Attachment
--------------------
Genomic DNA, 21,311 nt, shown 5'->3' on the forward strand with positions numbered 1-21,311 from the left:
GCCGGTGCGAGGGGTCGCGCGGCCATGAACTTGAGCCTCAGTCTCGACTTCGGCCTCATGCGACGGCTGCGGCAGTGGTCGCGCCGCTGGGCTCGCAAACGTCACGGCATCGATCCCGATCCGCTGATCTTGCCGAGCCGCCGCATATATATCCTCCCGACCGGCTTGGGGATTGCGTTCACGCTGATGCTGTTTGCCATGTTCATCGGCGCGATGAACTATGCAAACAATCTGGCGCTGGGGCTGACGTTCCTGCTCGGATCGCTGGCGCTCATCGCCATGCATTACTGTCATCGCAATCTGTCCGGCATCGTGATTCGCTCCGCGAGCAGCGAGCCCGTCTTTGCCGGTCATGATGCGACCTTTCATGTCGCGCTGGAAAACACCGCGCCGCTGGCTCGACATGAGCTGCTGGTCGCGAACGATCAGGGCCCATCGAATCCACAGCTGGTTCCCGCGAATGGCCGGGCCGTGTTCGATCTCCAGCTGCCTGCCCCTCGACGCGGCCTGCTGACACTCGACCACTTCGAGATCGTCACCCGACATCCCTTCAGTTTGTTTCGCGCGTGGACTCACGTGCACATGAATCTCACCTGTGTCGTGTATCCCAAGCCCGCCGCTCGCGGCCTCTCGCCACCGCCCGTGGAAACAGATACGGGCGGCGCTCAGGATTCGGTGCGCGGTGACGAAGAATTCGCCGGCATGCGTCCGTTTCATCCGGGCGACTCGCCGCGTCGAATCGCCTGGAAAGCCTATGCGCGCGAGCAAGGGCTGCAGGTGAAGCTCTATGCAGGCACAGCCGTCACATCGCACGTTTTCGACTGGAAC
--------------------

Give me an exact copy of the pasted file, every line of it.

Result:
Genomic DNA, 21,311 nt, shown 5'->3' on the forward strand with positions numbered 1-21,311 from the left:
GCCGGTGCGAGGGGTCGCGCGGCCATGAACTTGAGCCTCAGTCTCGACTTCGGCCTCATGCGACGGCTGCGGCAGTGGTCGCGCCGCTGGGCTCGCAAACGTCACGGCATCGATCCCGATCCGCTGATCTTGCCGAGCCGCCGCATATATATCCTCCCGACCGGCTTGGGGATTGCGTTCACGCTGATGCTGTTTGCCATGTTCATCGGCGCGATGAACTATGCAAACAATCTGGCGCTGGGGCTGACGTTCCTGCTCGGATCGCTGGCGCTCATCGCCATGCATTACTGTCATCGCAATCTGTCCGGCATCGTGATTCGCTCCGCGAGCAGCGAGCCCGTCTTTGCCGGTCATGATGCGACCTTTCATGTCGCGCTGGAAAACACCGCGCCGCTGGCTCGACATGAGCTGCTGGTCGCGAACGATCAGGGCCCATCGAATCCACAGCTGGTTCCCGCGAATGGCCGGGCCGTGTTCGATCTCCAGCTGCCTGCCCCTCGACGCGGCCTGCTGACACTCGACCACTTCGAGATCGTCACCCGACATCCCTTCAGTTTGTTTCGCGCGTGGACTCACGTGCACATGAATCTCACCTGTGTCGTGTATCCCAAGCCCGCCGCTCGCGGCCTCTCGCCACCGCCCGTGGAAACAGATACGGGCGGCGCTCAGGATTCGGTGCGCGGTGACGAAGAATTCGCCGGCATGCGTCCGTTTCATCCGGGCGACTCGCCGCGTCGAATCGCCTGGAAAGCCTATGCGCGCGAGCAAGGGCTGCAGGTGAAGCTCTATGCAGGCACAGCCGTCACATCGCACGTTTTCGACTGGAAC